Asthma

​Asthma is an irritative inflammation of the bronchial mucosae, the symptoms of which include constriction and irritability of the bronchi. It is the most common long-term disease in children. Approximately 4–7% of children suffer from asthma that has been diagnosed by a physician and at least as many children may have asthma-like symptoms. In many cases, asthma symptoms begin before the age of seven.

In connection with viral infections, small children may also suffer from mucosity and swelling of the airways that cause breathing difficulties without this necessarily constituting an asthma symptom.

Typical asthma symptoms include shortness of breath or wheezing, and difficulties in exhaling in particular. In addition, asthma symptoms may include a prolonged or recurring cough and nocturnal cough as well as coughing or breathing difficulties related to exertion, lowered performance, coughing or respiratory symptoms caused by allergen exposure and, in small children, possibly also increased respiratory rate and abnormally profuse mucousness and stertor. In the case of symptoms such as these, patients should seek a physician who will then refer them for asthma clarifications at the pediatric outpatient clinic, if necessary.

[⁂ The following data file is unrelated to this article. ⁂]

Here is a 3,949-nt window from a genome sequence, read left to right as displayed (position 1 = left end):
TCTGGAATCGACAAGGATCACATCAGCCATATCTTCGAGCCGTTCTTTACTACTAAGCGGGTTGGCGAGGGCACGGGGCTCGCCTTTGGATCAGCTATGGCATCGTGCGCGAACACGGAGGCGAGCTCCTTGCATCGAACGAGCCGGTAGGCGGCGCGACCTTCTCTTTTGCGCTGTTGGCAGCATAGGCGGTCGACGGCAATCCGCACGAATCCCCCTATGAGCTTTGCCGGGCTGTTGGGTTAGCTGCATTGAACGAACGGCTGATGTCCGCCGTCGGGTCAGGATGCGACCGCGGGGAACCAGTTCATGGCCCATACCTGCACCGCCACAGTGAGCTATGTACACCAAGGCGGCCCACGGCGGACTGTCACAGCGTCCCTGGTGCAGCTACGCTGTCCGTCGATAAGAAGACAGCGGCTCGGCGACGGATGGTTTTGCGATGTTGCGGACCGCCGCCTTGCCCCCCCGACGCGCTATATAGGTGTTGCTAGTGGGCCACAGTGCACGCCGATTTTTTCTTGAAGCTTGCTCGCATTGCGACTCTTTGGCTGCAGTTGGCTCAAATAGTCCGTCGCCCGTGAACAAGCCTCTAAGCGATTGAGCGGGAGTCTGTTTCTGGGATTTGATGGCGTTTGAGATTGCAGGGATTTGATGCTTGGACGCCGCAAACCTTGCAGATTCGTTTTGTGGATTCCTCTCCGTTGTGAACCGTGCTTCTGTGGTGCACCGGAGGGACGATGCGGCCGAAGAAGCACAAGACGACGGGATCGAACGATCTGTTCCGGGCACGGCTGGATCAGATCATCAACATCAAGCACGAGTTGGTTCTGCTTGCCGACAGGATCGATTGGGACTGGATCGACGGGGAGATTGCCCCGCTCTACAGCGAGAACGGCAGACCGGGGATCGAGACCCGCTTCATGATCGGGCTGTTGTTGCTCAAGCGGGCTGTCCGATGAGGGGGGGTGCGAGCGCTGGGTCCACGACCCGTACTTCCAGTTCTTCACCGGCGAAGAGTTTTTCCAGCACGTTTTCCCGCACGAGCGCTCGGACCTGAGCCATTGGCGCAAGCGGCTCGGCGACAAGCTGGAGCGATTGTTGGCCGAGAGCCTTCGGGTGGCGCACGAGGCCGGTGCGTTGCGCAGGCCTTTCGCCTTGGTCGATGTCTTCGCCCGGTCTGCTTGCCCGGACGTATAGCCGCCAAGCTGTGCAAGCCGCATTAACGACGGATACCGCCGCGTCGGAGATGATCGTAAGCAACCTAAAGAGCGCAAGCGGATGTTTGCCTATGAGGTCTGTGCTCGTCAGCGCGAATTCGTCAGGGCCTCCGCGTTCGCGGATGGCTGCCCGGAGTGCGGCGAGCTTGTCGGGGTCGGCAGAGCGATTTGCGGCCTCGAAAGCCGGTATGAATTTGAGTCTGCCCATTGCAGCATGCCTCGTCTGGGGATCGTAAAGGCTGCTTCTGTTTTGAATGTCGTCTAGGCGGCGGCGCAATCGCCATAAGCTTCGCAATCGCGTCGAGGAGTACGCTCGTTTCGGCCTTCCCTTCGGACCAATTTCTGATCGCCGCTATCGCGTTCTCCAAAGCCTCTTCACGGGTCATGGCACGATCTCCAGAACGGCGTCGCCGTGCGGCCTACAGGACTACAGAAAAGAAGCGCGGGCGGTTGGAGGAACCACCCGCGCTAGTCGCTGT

If a child’s breathing suddenly becomes difficult, is laborious and/or wheezy, you should seek emergency medical attention.

Respiratory tract infections, physical exertion, cold air and exposure to allergens or various stimuli (cigarette smoke being the most notable) are all factors that may trigger asthma symptoms. Symptoms may become worse during the night in particular.

Pediatric asthma examinations include allergy tests, chest X-ray and respiratory function tests, and (running) exercise tests for school-aged children.

In most cases, the asthma diagnosis of small children or under three-year-olds is based on recurrent breathing difficulties which have required emergency care. In the case of very small children, the possibility of structural causes underlying the breathing difficulties may sometimes have to be clarified with an endoscopic examination.

Once an asthma diagnosis has been reached, regular medication is begun. All pediatric asthma patients must have a breathable bronchodilator that is used when necessary and a therapeutic asthma medication that is either in breathable form (an inhaled steroid) or taken orally (generally montelukast).

In many cases, small children suffering from infection symptomatic asthma recover within a few years, whereas the symptoms of a child suffering from allergy symptomatic asthma generally continue longer and the need for treatment continues.

The treatment of asthma aims for the child to have as normal a life as possible with good performance, respiratory function, growth and development using as small but adequate a dose of medication as possible.